My friend who grew up in the “motherland” was explaining a story in which she was at a bridal shower/bachelorettte party. When it came to playing games or making the sexual jokes that we are so used to in such a setting, the girls (including the bride) could not stop laughing or acting like sex and men were gross
This mid-20s bride was going to have sex – ew just seems like such a strange reaction.
If she was an extremely young teenage bride – “ew” makes sense. Had she not masturbated? Had she not watched some sex scenes alone (presuming she is exposed to some media or the internet)? Did she not know what her body would feel like? Was she not told how to negotiate the way the man she was marrying was going to “break her virginity” (physically and emotionally)? The sad thing is that she probably did not. She probably saw sex as something the male “did to her” (hence the term “breaking” or “taking”). How can that ever be pleasurable? Sure, there are the being rough fantasies and wanting to be dominated in bed, but that pleasure comes with some bit of empowerment in a woman, doesn’t it?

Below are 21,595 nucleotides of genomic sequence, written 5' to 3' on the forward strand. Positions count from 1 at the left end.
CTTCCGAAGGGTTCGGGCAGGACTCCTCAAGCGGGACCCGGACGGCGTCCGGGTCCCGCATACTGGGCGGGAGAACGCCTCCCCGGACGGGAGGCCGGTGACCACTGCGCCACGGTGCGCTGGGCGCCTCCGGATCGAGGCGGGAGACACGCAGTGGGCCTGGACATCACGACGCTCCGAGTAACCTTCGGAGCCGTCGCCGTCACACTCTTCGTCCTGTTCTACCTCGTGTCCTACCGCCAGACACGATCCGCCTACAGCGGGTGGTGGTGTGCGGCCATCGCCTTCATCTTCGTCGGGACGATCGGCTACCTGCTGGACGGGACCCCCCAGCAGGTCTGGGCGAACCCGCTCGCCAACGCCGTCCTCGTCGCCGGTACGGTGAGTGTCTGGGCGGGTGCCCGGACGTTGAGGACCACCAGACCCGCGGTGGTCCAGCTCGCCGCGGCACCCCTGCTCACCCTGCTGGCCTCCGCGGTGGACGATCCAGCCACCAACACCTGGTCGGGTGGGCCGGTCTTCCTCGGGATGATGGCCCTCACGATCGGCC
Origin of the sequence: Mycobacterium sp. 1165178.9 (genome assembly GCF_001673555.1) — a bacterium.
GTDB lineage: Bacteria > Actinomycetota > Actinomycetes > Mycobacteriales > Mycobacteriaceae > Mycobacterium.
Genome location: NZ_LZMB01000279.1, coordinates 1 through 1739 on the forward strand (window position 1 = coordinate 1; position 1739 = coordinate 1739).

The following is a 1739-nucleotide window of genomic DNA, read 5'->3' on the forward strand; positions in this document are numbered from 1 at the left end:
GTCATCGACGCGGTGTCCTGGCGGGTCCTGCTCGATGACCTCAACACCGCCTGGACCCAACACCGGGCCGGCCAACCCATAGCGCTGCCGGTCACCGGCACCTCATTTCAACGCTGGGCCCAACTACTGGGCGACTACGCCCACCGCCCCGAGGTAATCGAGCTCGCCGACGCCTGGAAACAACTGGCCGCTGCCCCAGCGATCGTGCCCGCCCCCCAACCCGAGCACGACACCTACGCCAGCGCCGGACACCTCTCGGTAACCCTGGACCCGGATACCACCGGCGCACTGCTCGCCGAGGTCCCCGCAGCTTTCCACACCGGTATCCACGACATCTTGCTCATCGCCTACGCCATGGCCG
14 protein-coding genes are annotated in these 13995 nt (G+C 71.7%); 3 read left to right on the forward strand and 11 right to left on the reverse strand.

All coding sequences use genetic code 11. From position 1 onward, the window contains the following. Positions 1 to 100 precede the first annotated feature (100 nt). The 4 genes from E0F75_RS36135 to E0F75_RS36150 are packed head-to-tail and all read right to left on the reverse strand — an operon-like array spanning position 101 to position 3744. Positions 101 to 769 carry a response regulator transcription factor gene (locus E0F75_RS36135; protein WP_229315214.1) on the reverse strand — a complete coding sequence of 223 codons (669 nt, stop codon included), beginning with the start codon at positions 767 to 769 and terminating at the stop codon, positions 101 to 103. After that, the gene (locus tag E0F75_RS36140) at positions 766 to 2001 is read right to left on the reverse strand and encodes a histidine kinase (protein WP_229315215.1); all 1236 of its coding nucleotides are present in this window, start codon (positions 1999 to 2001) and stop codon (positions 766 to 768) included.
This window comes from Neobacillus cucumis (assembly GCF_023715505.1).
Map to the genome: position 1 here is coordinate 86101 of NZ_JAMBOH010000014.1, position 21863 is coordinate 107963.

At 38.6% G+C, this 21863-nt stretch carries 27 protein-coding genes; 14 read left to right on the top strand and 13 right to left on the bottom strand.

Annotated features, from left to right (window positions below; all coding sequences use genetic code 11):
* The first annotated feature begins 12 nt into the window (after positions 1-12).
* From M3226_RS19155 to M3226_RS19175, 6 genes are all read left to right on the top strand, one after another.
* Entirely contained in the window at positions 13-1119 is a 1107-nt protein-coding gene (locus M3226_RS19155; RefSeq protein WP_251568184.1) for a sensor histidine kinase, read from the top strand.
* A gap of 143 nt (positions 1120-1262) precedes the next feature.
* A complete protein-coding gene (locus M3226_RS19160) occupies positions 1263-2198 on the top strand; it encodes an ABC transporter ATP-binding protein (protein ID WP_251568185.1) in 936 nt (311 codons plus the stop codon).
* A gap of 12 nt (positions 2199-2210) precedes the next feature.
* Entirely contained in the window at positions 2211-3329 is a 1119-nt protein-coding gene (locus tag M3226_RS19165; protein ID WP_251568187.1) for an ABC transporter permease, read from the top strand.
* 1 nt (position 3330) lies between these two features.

Sometimes as a Desi woman I wonder what my life would have been like if I remained that “innocent” girl who only held onto these ideas of sexuality. Would I have been curious what sex would have been like outside of one person – the person I marry? I spent most of my life telling myself that I would never do anything before marriage. I grew up believing that women who just “opened their legs” before marriage were just weak. I grew up a hypocrite, judging other women for being confident in their sexuality.
Somehow, the tables have turned.
If I was at that party, I could not relate to those women. Although I do not believe I am any more educated and better off by any means, I would find myself in a warped universe if that was my mindset. I was told to be a “good girl” just like these women and that it would get me the “right guy”. Yet those “right guys” still only cared if I was pretty. They were the same “right guys” who were ready to talk about what was and was not “right” in sexuality, rather than about trying to figure out how to see pleasure as something deeply mutual.